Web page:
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October 2, 2018

‘Autistic children need understanding, not sympathy’


October 2, 2018

Autistic children should be deeply understood. We should understand their problems (reason for their perplexing condition) and build a world around them which they find congenial.

This exhortation was made by Ms. Sadaf Shahid, CEO of The Circle-Caring for Children, at the Autism Learning Seminar, titled, “Evidence-based Practices in the Diagnosis and Treatment of Autism Spectrum Disorder (ASD)”, held at the National Institute of Child Health on Saturday.

“We need to make this world more accepting of children with such abnormalities, disabilities. We mustn’t forget that we are all different individually,” she said.

The incidence of the disorder was spreading rapidly, she said, adding that in 1960 one out of 10,000 children was likely to be smitten with the disease, while today it was one in 59. She was quick to clarify that autism is not brain damage; only the brain of a victim is heavier than normal.

Autism, she said, was not an acquired condition. A child is born with it. It is a genetic condition and is life-long, but that does not mean that it marks the end of creativity.

Enumerating the peculiarities of autistic children, she said that:

— Children with autism don’t like uncertainty

— They don’t initiate because they cannot

— Too much memory with too little processing

— Cannot think from another person’s perspective

— They cannot initiate and wait for being prompted.

— Such children don’t know how to start and when to finish

She said that parental counseling was extremely important in dealing with the children’s dilemma. Parents often did not get the message right and either became too optimistic about the condition of the child or were overly dismal.

They need to have a clearer comprehension of the child’s condition for which it is essential to impart counseling to them.

Others who spoke were Dr Shazia Kulsum of the National Institute of Child Health (NICH). She said that one of the characteristics of autism was the social communications gap. She said that sometimes autism was found to be connected with epilepsy, but it would not be right to say that one was the outcome of the other. “From available evidence,” she said, “epilepsy is rarely the result of autism and vice versa.”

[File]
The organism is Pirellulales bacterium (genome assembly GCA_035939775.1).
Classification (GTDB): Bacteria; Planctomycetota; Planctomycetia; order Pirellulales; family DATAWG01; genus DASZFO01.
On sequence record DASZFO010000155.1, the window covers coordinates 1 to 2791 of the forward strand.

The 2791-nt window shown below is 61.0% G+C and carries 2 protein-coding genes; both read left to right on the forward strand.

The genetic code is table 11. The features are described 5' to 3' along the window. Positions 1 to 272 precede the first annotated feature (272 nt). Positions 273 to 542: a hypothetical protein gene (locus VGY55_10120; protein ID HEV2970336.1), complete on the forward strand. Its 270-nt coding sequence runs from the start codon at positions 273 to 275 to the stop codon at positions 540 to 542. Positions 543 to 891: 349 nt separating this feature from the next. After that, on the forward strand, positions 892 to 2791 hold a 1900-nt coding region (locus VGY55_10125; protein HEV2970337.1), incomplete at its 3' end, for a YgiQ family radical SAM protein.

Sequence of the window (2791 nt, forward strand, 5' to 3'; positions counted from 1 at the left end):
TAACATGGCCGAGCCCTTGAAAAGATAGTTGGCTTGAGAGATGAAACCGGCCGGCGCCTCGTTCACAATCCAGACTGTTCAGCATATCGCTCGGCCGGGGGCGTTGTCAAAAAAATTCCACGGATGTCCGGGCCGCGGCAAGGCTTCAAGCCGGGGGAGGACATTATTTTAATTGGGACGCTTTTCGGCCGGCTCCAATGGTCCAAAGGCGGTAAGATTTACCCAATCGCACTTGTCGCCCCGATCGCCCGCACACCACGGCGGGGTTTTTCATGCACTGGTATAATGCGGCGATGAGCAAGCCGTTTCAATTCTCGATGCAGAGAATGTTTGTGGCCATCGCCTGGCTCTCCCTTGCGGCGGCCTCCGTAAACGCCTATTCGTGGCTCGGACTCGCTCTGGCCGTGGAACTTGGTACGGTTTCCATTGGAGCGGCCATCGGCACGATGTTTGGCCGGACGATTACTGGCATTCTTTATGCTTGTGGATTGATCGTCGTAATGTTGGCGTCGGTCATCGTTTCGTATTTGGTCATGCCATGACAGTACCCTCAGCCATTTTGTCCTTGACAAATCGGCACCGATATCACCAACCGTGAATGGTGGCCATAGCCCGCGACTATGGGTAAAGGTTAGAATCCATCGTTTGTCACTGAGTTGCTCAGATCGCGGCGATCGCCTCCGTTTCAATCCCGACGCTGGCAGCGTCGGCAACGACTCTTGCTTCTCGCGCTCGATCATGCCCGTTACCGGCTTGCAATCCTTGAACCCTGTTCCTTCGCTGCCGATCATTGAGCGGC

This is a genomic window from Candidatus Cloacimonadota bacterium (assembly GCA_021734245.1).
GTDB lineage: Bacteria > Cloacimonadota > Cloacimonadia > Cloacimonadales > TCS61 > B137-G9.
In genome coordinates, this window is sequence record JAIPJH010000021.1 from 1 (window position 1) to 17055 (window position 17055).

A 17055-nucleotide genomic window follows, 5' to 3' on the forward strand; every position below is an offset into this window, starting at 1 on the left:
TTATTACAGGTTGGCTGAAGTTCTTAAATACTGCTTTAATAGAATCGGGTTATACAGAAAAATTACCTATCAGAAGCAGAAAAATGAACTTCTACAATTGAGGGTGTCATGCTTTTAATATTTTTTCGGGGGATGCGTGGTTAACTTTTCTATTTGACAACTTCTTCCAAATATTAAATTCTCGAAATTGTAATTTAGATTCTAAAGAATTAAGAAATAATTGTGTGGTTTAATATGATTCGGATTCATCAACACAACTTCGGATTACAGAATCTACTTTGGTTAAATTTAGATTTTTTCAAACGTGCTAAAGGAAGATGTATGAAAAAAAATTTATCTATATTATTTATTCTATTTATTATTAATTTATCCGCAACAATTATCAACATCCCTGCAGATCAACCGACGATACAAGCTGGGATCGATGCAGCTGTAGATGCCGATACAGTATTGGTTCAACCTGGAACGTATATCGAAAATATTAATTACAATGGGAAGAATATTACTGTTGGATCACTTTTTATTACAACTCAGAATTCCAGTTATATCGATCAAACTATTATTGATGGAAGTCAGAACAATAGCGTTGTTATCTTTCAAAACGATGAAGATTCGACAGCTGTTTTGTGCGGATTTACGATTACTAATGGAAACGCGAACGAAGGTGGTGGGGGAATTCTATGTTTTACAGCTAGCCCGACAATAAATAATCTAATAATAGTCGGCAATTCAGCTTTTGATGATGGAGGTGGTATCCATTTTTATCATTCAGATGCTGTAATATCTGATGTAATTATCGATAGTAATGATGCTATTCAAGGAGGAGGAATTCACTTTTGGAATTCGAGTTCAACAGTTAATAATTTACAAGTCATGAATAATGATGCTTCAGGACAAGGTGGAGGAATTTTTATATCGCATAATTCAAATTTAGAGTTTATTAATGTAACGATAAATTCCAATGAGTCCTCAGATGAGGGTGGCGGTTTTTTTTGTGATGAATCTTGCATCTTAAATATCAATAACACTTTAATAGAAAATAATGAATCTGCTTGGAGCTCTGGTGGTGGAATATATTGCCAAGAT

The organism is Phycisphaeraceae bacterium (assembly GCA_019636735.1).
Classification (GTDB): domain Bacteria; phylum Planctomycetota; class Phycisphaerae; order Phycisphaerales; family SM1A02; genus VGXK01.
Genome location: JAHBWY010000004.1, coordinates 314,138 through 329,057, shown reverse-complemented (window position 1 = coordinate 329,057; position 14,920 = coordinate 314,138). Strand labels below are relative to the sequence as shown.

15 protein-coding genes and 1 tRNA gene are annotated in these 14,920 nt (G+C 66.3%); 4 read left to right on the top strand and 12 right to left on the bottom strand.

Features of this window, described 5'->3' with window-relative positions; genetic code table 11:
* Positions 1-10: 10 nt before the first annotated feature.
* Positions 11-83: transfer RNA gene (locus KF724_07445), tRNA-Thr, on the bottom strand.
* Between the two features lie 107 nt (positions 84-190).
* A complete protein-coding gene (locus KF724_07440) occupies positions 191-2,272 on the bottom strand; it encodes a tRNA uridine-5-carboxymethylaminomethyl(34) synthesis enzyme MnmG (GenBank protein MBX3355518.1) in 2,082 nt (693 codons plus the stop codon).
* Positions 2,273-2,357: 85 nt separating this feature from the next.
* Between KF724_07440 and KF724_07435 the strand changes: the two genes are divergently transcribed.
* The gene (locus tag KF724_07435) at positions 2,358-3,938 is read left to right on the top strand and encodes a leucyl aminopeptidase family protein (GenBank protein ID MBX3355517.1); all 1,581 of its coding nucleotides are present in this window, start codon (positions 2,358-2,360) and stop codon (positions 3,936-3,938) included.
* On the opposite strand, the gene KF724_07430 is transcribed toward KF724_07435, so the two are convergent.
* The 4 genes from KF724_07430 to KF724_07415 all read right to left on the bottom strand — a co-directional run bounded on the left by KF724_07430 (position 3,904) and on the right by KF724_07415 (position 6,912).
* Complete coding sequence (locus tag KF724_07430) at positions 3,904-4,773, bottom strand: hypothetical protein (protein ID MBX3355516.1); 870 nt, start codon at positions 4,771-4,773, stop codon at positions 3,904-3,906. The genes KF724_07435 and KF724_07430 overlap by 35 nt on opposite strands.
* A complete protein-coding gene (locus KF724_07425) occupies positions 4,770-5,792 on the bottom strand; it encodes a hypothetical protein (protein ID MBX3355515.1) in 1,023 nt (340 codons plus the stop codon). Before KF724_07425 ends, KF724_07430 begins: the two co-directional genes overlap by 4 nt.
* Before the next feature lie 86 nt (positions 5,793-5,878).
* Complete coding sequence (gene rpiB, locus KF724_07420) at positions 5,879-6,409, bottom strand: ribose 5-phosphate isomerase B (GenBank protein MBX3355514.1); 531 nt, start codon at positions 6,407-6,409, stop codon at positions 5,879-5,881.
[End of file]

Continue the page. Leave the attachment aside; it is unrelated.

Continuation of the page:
Saba Naz of the Institute of Medicine and Rehabilitation Centre, Dow University of Health Sciences, discussed the various tools of diagnosis, IQ (intelligence quotient) assessment, and adaptive behaviour, and said that it must be determined whether hyper-activity was on account of autism or some other disorder. “Consulting a geneticist is also a must,” she said.

US-based behaviourial analyst Jawahar Alvi stressed the role of applied behaviourial assessment. She stressed the importance of evidence-based practices in which we asses progressive behaviour over a span of time.

Talking about evidence-based practices, Farida Saba Aslam, UNI-certified autism specialist, said that we must give prime importance to the fact as to whether the caregiver has the requisite qualifications. We have to stress early intervention.

She said there’s no fixed treatment for autism, and occupational therapy is recommended as an important part of the intervention.

She defined autism as a neuro-developmental disorder which has no cure but there are patterns (rehabilitation approaches which can make them functional and in some cases independent too) which can mitigate the disorder. Autism, she said, caused repetitive behaviour and hindered ability to communicate and interact socially.

Paediatric endocrinologist Dr Jamal Raza said that autism had become a major problem because awareness about it had increased. The chief solution, he said, was understanding and awareness. What was called for was the removal of taboos and those with problems like dyslexia were dubbed retarded, he said.

“The therapy has to be customised taking into account the different social and cultural backgrounds of the children. We need to have a thorough knowledge and good understanding of the disorder and the family circumstances.”

Najma Adnan (Adam), occupational therapist, dwelt on the role of occupational therapy installing the progression of the disorder.

Dr Wamiq Ali, of the Aga Khan University stressed the role of early intervention in the management of autism. He also spoke on the pharmacological intervention in coping with the disorder. Others who spoke were Dr Premchand, a senior paediatric neurologist at the AKU; and Dr Atif Saeed Anjum, paediatric neurologist at Rehab Department, NICH.

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